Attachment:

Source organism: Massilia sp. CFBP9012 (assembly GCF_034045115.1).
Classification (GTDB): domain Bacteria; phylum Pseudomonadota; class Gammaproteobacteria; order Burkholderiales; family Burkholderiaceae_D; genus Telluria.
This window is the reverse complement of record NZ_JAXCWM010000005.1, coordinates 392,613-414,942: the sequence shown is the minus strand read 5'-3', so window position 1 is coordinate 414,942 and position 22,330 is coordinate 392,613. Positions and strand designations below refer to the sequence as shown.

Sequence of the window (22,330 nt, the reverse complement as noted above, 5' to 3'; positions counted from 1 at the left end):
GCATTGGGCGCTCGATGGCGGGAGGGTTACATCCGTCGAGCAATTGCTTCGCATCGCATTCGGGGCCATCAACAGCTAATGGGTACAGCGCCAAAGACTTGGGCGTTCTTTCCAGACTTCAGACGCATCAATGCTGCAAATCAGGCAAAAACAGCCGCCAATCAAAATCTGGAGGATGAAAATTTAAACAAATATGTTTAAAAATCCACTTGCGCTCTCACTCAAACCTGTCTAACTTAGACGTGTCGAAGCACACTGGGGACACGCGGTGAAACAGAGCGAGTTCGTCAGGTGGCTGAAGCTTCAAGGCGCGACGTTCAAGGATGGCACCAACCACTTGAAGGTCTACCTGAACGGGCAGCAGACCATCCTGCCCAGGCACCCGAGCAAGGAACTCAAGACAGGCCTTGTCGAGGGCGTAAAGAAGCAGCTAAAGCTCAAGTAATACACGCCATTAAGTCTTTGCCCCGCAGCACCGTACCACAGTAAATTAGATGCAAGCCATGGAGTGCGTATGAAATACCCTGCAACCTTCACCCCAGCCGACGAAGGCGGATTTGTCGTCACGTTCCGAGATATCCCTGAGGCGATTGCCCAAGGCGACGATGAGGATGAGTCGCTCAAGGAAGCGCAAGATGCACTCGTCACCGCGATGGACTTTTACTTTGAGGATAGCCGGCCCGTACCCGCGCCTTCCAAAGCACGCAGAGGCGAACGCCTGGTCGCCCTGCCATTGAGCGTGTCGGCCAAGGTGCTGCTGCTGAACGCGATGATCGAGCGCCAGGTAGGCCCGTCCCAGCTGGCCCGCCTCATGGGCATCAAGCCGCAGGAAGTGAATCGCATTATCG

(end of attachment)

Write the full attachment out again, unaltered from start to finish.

Source organism: Massilia sp. CFBP9012 (assembly GCF_034045115.1).
Classification (GTDB): domain Bacteria; phylum Pseudomonadota; class Gammaproteobacteria; order Burkholderiales; family Burkholderiaceae_D; genus Telluria.
This window is the reverse complement of record NZ_JAXCWM010000005.1, coordinates 392,613-414,942: the sequence shown is the minus strand read 5'-3', so window position 1 is coordinate 414,942 and position 22,330 is coordinate 392,613. Positions and strand designations below refer to the sequence as shown.

Sequence of the window (22,330 nt, the reverse complement as noted above, 5' to 3'; positions counted from 1 at the left end):
GCATTGGGCGCTCGATGGCGGGAGGGTTACATCCGTCGAGCAATTGCTTCGCATCGCATTCGGGGCCATCAACAGCTAATGGGTACAGCGCCAAAGACTTGGGCGTTCTTTCCAGACTTCAGACGCATCAATGCTGCAAATCAGGCAAAAACAGCCGCCAATCAAAATCTGGAGGATGAAAATTTAAACAAATATGTTTAAAAATCCACTTGCGCTCTCACTCAAACCTGTCTAACTTAGACGTGTCGAAGCACACTGGGGACACGCGGTGAAACAGAGCGAGTTCGTCAGGTGGCTGAAGCTTCAAGGCGCGACGTTCAAGGATGGCACCAACCACTTGAAGGTCTACCTGAACGGGCAGCAGACCATCCTGCCCAGGCACCCGAGCAAGGAACTCAAGACAGGCCTTGTCGAGGGCGTAAAGAAGCAGCTAAAGCTCAAGTAATACACGCCATTAAGTCTTTGCCCCGCAGCACCGTACCACAGTAAATTAGATGCAAGCCATGGAGTGCGTATGAAATACCCTGCAACCTTCACCCCAGCCGACGAAGGCGGATTTGTCGTCACGTTCCGAGATATCCCTGAGGCGATTGCCCAAGGCGACGATGAGGATGAGTCGCTCAAGGAAGCGCAAGATGCACTCGTCACCGCGATGGACTTTTACTTTGAGGATAGCCGGCCCGTACCCGCGCCTTCCAAAGCACGCAGAGGCGAACGCCTGGTCGCCCTGCCATTGAGCGTGTCGGCCAAGGTGCTGCTGCTGAACGCGATGATCGAGCGCCAGGTAGGCCCGTCCCAGCTGGCCCGCCTCATGGGCATCAAGCCGCAGGAAGTGAATCGCATTATCG